Step 2. Estimation of the final prevalence ${\hat p}$

The final estimated prevalence ${\hat p}$ was obtained with the formula: ${\hat p} = {{{\widehat n}^{\prime}}}\widehat{{{p}^{\prime}}} + \hat{n}_{{\rm over}}/\,\widehat{{{n}^{\prime}}} + \hat{n}_{{\rm over}}$.

${{{\widehat n}^{\prime}}}$ is the estimated number of DU with a biological quantitative result and $\hat{n}_{{\rm over}}$ is the estimated number of DU with a concentration result indicated ‘over’.

Comparison of different approaches proposed to estimate the prevalence

Four methods were compared:

  • Model 1: estimation using the two-component Bayesian mixture model presented above,

  • Model 2: estimation using a five-component EM mixture model. Each component corresponded to a level reactivity. Levels 1–3, corresponding to the lowest reactivity, represented the negative results of the anti-HCV test. Levels 4–5 were assumed to represent the positive results of the test [8],

  • Model 3: estimation using a logistic regression model as a function of age and time [8],

  • Model 4: estimation using the classic biological cut-off method, using a cut-off value of one. Indeed, there was no cut-off value for DBS assay but the cut-off value for serum was equal to 1. We used this cut-off value assuming that the cut-off value was the same on DBS or serum which is a strong assumption.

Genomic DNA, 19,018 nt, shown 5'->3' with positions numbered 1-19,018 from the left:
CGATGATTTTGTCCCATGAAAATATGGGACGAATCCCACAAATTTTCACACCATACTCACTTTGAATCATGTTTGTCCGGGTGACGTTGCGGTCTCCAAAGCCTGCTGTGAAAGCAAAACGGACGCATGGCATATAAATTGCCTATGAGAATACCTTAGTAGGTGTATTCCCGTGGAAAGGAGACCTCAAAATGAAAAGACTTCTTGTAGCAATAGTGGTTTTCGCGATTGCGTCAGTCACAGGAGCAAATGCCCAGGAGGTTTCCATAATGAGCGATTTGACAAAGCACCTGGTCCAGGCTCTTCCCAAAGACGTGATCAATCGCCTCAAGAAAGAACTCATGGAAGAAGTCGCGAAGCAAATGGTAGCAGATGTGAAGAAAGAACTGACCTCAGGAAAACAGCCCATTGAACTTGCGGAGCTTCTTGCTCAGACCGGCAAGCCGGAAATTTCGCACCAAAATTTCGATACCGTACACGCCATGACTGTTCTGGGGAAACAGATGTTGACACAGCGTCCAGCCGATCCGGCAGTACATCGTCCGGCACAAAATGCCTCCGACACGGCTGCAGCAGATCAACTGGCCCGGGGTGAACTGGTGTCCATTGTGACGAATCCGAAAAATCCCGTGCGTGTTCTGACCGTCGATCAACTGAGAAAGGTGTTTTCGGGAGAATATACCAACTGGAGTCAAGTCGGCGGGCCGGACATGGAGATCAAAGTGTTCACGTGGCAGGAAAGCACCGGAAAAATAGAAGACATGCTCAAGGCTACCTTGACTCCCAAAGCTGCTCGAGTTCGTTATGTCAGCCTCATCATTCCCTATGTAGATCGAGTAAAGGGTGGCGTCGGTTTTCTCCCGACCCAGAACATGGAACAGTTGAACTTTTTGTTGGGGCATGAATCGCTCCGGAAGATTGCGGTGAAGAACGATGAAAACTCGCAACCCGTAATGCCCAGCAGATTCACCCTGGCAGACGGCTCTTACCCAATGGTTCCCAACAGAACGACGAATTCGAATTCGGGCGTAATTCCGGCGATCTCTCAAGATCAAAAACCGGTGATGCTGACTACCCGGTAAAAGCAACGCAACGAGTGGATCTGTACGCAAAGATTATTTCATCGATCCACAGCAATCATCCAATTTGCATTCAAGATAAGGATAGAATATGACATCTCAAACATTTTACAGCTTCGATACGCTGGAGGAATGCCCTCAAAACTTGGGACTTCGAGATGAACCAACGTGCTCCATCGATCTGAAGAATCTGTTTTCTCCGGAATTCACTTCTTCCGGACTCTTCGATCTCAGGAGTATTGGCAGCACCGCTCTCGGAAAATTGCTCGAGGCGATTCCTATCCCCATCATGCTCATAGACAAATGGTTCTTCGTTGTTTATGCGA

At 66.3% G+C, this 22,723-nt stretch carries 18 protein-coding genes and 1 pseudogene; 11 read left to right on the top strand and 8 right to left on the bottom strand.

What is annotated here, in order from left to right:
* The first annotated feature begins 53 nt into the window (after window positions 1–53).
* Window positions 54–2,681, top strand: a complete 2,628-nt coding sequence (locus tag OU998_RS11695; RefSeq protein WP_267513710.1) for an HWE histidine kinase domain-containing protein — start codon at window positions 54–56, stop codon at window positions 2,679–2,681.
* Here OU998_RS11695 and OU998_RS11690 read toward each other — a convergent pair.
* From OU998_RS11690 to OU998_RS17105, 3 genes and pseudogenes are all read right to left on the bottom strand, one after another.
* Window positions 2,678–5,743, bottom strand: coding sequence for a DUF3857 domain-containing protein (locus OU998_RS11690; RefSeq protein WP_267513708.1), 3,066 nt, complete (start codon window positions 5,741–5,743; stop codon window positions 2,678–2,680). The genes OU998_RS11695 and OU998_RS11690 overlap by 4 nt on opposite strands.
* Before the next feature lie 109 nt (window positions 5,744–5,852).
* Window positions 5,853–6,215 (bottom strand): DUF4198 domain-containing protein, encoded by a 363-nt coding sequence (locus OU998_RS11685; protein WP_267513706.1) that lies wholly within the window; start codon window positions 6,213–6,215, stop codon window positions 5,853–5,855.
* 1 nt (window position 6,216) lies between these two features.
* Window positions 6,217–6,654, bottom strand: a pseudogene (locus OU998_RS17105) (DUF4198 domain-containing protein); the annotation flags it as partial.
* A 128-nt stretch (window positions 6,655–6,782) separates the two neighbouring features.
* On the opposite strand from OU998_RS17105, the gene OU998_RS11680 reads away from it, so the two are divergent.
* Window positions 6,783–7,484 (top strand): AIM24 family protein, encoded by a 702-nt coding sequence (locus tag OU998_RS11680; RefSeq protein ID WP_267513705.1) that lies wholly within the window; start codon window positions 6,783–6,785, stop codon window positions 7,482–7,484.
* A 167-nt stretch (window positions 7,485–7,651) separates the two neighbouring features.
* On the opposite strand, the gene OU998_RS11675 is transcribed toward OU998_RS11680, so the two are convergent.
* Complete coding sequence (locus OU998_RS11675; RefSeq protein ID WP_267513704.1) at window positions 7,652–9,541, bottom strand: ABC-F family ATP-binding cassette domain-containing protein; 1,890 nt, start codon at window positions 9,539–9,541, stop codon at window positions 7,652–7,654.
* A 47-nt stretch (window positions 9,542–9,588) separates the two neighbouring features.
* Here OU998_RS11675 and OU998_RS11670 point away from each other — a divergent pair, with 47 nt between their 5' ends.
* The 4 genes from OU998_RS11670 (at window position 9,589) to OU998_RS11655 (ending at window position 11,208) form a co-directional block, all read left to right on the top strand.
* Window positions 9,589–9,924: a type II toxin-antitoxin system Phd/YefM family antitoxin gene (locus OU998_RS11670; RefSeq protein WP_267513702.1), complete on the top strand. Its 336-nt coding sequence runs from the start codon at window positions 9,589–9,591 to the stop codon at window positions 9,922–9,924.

All analyses were performed using R 3.3.2 software and the running time to perform computations was about 3 min using a standard personal computer.


In the ANRS-Coquelicot survey, 1568 DU were included and 92% of the respondents agreed to provide a finger-prick blood sample, corresponding to 1442 blotting papers collected. Two hundred blotting papers were excluded due to insufficient or inadequate biological material. A total of 1242 DBS samples were retained for the analysis [8]. Among them, 289 DU had a concentration result indicated ‘over’, and were thus classified anti-HCV seropositive.

Mixture model and validation model

The estimated parameters of the mixture model are shown in Table 1 and the normal density functions of the components (f 0 and f 1) in Figure 1. Figure 2 shows, for each age group, the ECDF of the anti-HCV log concentration with the model-predicted cumulative distribution function. For each age group, the model-predicted result stands between the 95% confidence intervals of the empirical results.

Table 1. Parameters of the mixture model

Fig. 2. Model fit. Curves represent the empirical cumulative distribution function and 95% CI of the anti-HCV log-transformed concentration per age group (gray curves) and the model predicted cumulative distribution function (black curve).